Exxon, another of my favorites, has gone up so much I sold off the positions and took the profit. Green Mountain Coffee, where I wrote puts at $20, has shown good strength and, while it might not go back up to $100 a share where it once was, it seems like a good solid company, and I’ve made a nice profit on the put premiums.

So what’s gone down? Nothing else can compare to Apple’s drop. When the stock was at $690 I sold a put spread that would have made $4,000 for the month if the stock did not decline below $625. But it did, and for a while I had an unrealized loss of $25,000 (after gains of $17,000 earlier in the year). Now the stock has shown some strength and I’m optimistic that it might go back up over $625 before the expiration date on November 16th.

Meanwhile, however, when the stock was about $600 I sold five naked puts at $580 and took in a premium of $12,500. I think that Apple is still one of the best companies in the world, and still has a lot of innovative products to come. I’m impressed with their potential for TV and remote speakers controlled by the IPAD, and I love the look of the new mini IPAD. So if I have to buy the stock at $580 a share I’m OK with that. And if the stock goes up and I just keep the $12,500 premium I’m OK with that as well, and that will also mitigate my loss on the November put spread.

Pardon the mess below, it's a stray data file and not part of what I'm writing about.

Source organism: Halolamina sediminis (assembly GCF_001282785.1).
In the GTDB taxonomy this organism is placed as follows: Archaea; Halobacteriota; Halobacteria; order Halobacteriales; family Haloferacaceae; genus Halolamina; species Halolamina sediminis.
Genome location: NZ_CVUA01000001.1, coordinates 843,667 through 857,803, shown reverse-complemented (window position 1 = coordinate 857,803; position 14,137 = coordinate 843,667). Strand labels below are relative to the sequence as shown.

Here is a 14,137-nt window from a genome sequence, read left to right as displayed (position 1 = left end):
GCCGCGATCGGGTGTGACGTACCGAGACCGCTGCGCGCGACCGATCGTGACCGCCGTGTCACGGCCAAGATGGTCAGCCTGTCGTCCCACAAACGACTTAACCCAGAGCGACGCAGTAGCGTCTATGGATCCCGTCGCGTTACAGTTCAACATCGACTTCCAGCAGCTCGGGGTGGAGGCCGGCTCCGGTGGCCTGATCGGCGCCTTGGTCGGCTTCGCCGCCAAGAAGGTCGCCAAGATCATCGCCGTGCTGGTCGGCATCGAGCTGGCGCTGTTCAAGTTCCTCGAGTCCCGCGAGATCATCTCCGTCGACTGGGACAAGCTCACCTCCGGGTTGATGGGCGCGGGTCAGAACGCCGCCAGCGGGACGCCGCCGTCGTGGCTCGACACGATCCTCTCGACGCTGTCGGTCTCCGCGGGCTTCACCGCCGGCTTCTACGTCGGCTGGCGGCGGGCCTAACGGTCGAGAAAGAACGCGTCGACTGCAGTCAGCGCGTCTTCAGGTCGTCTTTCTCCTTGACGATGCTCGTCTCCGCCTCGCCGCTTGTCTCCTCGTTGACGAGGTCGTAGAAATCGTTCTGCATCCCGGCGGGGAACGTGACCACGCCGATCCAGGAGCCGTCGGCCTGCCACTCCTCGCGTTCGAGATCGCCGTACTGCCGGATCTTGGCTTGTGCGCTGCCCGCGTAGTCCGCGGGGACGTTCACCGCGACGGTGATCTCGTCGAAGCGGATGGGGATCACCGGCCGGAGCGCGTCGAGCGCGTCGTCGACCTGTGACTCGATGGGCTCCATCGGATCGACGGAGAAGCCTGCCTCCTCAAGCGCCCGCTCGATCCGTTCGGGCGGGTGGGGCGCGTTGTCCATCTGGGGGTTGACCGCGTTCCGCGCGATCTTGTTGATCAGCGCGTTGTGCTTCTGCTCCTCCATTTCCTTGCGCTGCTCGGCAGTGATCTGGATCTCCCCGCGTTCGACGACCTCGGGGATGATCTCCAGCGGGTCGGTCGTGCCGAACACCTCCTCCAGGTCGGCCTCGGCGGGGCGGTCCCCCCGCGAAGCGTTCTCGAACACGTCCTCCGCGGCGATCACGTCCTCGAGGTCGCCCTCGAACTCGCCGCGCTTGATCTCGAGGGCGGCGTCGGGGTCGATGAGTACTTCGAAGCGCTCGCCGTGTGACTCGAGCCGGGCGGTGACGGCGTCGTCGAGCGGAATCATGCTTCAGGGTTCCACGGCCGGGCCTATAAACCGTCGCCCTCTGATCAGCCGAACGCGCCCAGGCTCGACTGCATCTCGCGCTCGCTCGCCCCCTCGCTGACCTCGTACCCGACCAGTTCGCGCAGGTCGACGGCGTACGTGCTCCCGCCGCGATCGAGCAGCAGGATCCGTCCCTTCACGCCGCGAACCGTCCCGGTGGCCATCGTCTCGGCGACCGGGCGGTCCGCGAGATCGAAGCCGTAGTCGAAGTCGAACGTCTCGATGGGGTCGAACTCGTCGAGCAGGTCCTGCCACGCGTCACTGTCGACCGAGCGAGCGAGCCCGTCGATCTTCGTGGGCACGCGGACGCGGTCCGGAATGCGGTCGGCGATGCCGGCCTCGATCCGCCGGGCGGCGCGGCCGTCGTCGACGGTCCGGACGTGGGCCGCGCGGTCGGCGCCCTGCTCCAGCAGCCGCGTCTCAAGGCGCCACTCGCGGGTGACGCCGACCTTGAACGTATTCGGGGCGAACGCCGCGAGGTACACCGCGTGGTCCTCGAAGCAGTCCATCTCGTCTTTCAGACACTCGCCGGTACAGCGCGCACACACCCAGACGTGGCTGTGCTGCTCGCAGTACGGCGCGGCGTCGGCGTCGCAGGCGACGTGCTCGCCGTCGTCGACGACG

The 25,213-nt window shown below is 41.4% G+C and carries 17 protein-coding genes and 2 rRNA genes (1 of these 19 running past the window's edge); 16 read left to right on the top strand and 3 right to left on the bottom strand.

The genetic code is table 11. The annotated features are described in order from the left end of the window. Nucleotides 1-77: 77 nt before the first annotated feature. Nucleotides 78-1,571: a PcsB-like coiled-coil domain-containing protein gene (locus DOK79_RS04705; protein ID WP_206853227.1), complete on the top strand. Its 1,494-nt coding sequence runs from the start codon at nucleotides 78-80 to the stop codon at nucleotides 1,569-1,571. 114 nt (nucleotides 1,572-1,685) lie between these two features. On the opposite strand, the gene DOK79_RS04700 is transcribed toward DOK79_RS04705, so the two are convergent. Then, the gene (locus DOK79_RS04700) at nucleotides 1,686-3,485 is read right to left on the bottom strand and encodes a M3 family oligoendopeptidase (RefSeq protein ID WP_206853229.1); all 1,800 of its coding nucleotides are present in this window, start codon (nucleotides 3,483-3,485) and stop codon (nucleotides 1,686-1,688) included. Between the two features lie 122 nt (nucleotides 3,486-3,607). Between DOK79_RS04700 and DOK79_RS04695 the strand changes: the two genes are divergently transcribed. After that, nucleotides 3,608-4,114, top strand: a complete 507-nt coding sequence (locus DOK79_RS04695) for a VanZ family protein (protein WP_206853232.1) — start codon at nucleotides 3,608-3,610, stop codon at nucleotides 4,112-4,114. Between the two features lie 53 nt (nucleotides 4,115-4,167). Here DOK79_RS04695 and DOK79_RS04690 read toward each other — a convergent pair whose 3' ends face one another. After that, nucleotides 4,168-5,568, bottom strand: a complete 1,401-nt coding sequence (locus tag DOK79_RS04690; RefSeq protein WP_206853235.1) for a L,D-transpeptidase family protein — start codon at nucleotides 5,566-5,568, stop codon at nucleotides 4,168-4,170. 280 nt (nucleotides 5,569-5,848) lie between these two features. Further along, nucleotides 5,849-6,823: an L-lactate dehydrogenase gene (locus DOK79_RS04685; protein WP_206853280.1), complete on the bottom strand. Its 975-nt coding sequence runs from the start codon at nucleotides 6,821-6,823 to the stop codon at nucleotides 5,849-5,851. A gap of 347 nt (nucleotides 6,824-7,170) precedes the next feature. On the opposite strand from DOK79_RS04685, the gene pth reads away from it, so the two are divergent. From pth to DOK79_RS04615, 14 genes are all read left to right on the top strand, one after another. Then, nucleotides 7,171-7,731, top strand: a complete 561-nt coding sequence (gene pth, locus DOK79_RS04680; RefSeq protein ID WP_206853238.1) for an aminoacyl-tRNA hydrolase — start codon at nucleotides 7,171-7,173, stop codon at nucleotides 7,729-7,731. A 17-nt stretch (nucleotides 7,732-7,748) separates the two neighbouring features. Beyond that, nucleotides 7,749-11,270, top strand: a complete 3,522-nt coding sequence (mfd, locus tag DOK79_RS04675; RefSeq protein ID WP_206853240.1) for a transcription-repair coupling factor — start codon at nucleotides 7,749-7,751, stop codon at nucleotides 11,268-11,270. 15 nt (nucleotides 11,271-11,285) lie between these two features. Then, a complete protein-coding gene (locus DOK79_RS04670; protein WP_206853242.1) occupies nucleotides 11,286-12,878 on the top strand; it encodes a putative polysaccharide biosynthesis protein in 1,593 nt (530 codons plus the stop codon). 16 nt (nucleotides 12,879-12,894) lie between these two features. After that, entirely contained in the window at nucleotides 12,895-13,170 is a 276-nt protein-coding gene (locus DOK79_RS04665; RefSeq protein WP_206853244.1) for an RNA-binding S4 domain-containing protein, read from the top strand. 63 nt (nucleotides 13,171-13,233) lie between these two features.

So much for what has happened so far this month. What’s going to happen in the future?

Some are unhappy with the projected increase of 2% per year growth. I don’t see why. As long as we are continuing to grow, especially after such a bad period, I think it’s a good sign. And the experts are saying there are lots of good signs.

For one, there is usually a growth spurt right after an election. For another, corporate earnings continue to do well. Third, Europe seems to be coming out of their slump. And forth, China, while not growing as it once did, continues to grow. So it is very likely that 2013 will be a good year. Let’s look at some data:

(chart showing history of Dow Jones during election cycles not available in this format)

If the past is any predictor of the future, the market will go up later this year.